Intermolecular forces refer to the force of repulsion or attraction which can be found to exist among ions, molecules, atoms and other neighboring particles. Compared with intermolecular forces, which hold together a molecule, these types of forces are weak in nature. For example, covalent bond which is present between molecules of HCL happens to be stronger as compared to the forces which are there among adjoining molecules – which exists whenever the molecules are located close enough to each other. Are you clear on your concepts on Acids and Bases or need to get tips to efficiently solve your paper on Chemical Thermodynamics or on any other topic, professional help can clear all your doubts!
Know what Intermolecular Forces is!
These are actually forces which are present between two individual molecules. This type of force varies from intermolecular force, in which the force happens to be present inside a molecule – such as in the form of covalent or ionic bonds. “Van der Waals forces” is a term that is generally used to describe Intermolecular forces.
When ions or molecules are located very near to each other, intermolecular forces attract them. Intermolecular forces happen to be extremely vital, even though they are comparatively weaker than the forces of attraction present within covalent bonds having energies in 100 – 400 kJ / mol range and oppositely charged ions. In the absence of such kind of force, all types of matter would act like an ideal gas.
Intermolecular forces consist of Coulombic attraction within positive and negative charges. The charges on atoms and ions differ a lot in terms of size, which is also a reason that there is also a marked difference between the strength of intermolecular forces. Materials having strong intermolecular forces usually act as solids at room temperature, while those having extremely weak force between two individual molecules are generally present as gases. Those with moderate amount of intermolecular forces are frequently seen to be present in the form of a liquid at room temperature.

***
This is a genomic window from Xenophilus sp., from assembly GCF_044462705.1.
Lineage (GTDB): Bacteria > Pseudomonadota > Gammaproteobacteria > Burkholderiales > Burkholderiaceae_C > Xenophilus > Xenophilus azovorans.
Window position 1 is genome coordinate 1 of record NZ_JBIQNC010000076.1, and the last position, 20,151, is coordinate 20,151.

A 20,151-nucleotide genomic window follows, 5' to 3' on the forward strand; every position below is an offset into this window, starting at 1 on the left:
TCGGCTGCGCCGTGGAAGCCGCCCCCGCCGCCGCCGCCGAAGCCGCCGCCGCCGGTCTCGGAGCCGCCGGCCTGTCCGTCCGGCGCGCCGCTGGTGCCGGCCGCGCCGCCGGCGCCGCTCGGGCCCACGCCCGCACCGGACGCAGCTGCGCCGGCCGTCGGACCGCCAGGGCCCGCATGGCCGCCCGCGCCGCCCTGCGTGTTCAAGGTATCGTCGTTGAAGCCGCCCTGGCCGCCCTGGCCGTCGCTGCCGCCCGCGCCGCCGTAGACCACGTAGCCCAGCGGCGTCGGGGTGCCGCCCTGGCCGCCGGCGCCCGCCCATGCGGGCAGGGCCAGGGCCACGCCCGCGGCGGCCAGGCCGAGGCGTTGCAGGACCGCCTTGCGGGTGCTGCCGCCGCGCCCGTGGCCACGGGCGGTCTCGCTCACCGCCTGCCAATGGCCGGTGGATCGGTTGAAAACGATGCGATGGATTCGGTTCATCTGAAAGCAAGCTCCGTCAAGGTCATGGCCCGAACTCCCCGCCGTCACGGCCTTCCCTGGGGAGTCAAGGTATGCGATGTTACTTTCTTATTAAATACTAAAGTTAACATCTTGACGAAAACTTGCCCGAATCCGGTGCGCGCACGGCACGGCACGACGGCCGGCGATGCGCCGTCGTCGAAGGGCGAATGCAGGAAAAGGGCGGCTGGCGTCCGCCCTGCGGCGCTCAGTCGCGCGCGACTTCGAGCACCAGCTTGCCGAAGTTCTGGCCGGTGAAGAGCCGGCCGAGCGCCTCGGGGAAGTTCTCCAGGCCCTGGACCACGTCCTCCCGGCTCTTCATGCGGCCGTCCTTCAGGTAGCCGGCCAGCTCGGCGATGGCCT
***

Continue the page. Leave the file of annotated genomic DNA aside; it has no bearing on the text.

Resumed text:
These are forces that molecules apply on one another. These commonly influence the macroscopic properties of the substance in which molecules are only a part. Such kinds of forces can either be repulsive or attractive in type. These molecules are sub-divided, for the purpose of convenience, into two separate groups. These are:
1. Short-range forces –
These come to effect in case the centers of the molecules are isolated from each other by a distance of 3 angstroms or even less.
2. Long-range forces –
These come to effect even when the distance is bigger. Generally, when the molecules fail to chemically interact with one another, there is repulsive type of short-range force. Long-range forces, on the other hand, arise a result of interactions of those electrons which are associated to the molecules and are also known as “exchange forces”. Molecules that chemically interact with one another have attractive exchange forces and are also known as “valence forces”.
How you can have a better grip on intermolecular forces?
1. Be very sure of the concepts! Read up extensive materials from authentic sources to get a comprehensive understanding of the core topics.